Visual dizziness can occur if the eye muscles are imbalanced or there are errors of refraction, such as when you borrow a pair of eyeglasses from a friend with a different prescription. Other causes of visual dizziness include intermittent inability to focus the eyes, difficulty reading or intermittent blurring of vision.
Very rarely, dizzy symptoms may be caused by muscle or joint issues, such as unsteadiness due to muscular dystrophy. General health problems, such as diabetes, thyroid deficiency, vitamin deficiency, anemia and arterial blockage can cause dizziness as well. Head injuries and concussions can cause dizziness and damage hearing.
How your body 'compensates'
When one part of your vestibular system is afflicted, the other parts can usually compensate for the deficit. Once the system is under too much stress, though, that compensation may fall short. For example, if you must take an ototoxic drug that destroys the balance organs of the inner ear, you can still stay quite balanced as long as your eyes are open. However, when you are asked to close your eyes, you may find it quite difficult to stay standing upright.
To figure out what's causing dizziness, a medical provider must take a thorough medical history and exam.
A very common cause of dizziness that is often overlooked is the interaction of one or multiple prescription and/or over-the-counter medications. If you have recently changed or added a prescription to your daily routine, be sure to ask your physician about the possibility of dizziness as a side effect. The same is true of alcohol and caffeine–both can interact with your medications.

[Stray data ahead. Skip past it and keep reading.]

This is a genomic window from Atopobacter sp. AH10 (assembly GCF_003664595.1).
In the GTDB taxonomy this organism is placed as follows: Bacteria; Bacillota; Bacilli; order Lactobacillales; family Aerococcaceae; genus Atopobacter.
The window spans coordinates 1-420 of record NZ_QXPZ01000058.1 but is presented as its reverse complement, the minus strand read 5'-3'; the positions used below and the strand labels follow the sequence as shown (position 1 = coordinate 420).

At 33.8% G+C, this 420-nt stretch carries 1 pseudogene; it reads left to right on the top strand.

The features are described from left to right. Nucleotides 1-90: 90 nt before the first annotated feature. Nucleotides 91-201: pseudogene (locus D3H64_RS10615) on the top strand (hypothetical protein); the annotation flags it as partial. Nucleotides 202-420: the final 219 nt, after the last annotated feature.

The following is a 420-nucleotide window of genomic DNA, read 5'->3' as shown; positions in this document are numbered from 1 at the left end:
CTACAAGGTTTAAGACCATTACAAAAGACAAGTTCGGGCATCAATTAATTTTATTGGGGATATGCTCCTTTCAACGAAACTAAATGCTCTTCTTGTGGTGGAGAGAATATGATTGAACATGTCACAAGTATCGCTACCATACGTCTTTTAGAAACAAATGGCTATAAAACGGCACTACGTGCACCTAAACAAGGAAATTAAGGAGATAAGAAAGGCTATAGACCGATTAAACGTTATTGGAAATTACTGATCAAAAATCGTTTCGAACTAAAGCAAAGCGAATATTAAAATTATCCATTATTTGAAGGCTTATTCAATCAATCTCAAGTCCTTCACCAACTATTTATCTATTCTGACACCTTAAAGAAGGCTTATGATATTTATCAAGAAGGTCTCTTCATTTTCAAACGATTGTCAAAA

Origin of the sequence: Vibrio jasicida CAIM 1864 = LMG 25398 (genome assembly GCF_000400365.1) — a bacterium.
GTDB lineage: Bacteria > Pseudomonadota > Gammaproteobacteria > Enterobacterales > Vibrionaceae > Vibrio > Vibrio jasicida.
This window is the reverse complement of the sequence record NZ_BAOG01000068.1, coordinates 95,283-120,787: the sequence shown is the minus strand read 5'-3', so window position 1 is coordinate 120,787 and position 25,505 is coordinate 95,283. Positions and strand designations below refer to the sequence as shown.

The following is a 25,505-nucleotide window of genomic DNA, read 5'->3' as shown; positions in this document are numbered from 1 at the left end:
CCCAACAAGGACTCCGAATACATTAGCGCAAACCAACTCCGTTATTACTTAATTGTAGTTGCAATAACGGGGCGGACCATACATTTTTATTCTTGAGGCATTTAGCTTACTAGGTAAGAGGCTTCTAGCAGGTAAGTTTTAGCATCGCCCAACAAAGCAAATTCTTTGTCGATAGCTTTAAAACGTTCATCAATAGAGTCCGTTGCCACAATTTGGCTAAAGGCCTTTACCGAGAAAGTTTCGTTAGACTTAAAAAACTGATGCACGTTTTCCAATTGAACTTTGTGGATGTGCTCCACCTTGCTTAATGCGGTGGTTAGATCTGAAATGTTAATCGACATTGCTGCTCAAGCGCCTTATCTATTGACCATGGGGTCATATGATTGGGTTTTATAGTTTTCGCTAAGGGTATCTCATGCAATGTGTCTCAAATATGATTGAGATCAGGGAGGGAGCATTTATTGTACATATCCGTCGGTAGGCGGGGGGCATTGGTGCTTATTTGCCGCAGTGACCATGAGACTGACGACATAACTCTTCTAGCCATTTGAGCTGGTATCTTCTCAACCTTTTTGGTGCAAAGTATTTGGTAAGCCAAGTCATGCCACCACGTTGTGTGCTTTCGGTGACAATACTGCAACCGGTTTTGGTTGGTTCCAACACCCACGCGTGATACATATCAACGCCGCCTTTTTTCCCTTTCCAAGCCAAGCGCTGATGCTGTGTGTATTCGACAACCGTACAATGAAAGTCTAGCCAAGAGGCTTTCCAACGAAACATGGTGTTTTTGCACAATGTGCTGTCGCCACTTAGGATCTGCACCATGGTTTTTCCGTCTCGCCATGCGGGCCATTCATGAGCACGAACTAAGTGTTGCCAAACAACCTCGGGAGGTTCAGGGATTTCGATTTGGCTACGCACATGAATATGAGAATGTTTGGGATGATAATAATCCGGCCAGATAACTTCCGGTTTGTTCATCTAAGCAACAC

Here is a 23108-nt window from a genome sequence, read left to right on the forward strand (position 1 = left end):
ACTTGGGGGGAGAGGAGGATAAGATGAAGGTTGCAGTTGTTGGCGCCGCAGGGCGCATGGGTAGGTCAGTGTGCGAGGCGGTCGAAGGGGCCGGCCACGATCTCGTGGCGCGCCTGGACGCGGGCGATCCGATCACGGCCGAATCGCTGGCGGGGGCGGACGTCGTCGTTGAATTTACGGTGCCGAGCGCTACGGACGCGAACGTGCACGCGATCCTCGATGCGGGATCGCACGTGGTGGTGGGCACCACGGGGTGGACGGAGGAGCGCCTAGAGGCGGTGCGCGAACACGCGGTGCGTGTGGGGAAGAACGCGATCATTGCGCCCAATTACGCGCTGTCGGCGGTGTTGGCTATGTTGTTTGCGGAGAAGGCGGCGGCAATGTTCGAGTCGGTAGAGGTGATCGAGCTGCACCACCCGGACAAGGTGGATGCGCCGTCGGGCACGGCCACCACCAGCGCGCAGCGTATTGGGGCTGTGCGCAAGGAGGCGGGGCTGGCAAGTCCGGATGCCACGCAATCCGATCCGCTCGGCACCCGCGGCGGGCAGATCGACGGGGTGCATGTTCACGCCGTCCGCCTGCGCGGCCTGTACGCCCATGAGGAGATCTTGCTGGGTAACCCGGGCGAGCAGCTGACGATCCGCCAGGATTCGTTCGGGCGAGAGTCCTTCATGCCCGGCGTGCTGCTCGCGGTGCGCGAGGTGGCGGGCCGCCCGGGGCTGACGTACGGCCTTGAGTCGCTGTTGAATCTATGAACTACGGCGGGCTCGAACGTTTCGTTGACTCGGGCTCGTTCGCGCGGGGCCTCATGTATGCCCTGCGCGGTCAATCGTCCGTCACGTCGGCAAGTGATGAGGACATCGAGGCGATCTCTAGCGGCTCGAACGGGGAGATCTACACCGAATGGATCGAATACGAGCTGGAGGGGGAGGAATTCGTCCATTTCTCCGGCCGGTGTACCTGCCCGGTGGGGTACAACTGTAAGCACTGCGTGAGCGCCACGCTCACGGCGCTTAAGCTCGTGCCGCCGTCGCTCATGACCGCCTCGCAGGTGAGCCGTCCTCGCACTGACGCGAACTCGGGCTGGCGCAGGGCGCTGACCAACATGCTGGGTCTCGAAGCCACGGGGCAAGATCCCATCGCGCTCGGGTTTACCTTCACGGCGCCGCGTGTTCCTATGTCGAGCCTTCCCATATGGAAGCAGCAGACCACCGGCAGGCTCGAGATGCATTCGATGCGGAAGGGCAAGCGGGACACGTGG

Tests for dizziness
There are a wide array of tests a doctor may use to evaluate dizziness, and they may be performed by a primary care doctor, a physical therapist, cardiologist or neurologist.
In some cases, especially if you also experience hearing loss, you may undergo a hearing test. The cochlea, your hearing organ, is contained within the same bony structure as your balance organ. A behavioral hearing test in a sound booth may be followed by an Auditory Brainstem Response (ABR) test. An ABR test non-invasively records brainstem responses to sound stimuli. The brain waves are collected while you rest comfortably with your eyes closed. The presence or absence of hearing loss or auditory brainstem anomalies will provide clues to the physician about the cause of your symptoms.
Another common test for balance is VNG, or videonystagmography. Usually performed by an ENT physician or an audiologist, a VNG test uses video cameras to record eye movements while a patient tracks a visual stimulus, is moved into different positions and while the ear canals are stimulated with warm and cool air or water. This test gives a broad picture of whether the underlying issue is related to the inner ear or not.
Treatments for dizziness
Appropriate treatment for dizzy symptoms will depend on the underlying cause, so it is important that you see a physician. Your doctor might prescribe something to help the dizzy symptoms temporarily, for example.
When the cause of the dizziness is determined and treated, the symptom will often go away. For BPPV, dizziness can be treated by a simple head positioning maneuver.
Many other disorders can be treated with medication, surgery, diet, lifestyle changes or some combination of these. There are also physical therapists who specialize in vestibular rehabilitation, which is a treatment for balance disorders that gradually retrains the brain to compensate for lost sensory input from the balance system.
Dizziness and anxiety
People with chronic episodes of dizziness may develop anxiety or even panic attacks. This is because dizziness is a very scary situation in which you may feel not just miserable (and nauseated), but helpless.
When to get help
If you experience any dizziness symptoms that don't go away, you should talk to your physician or a hearing care provider so the underlying cause can be determined and the problem remediated.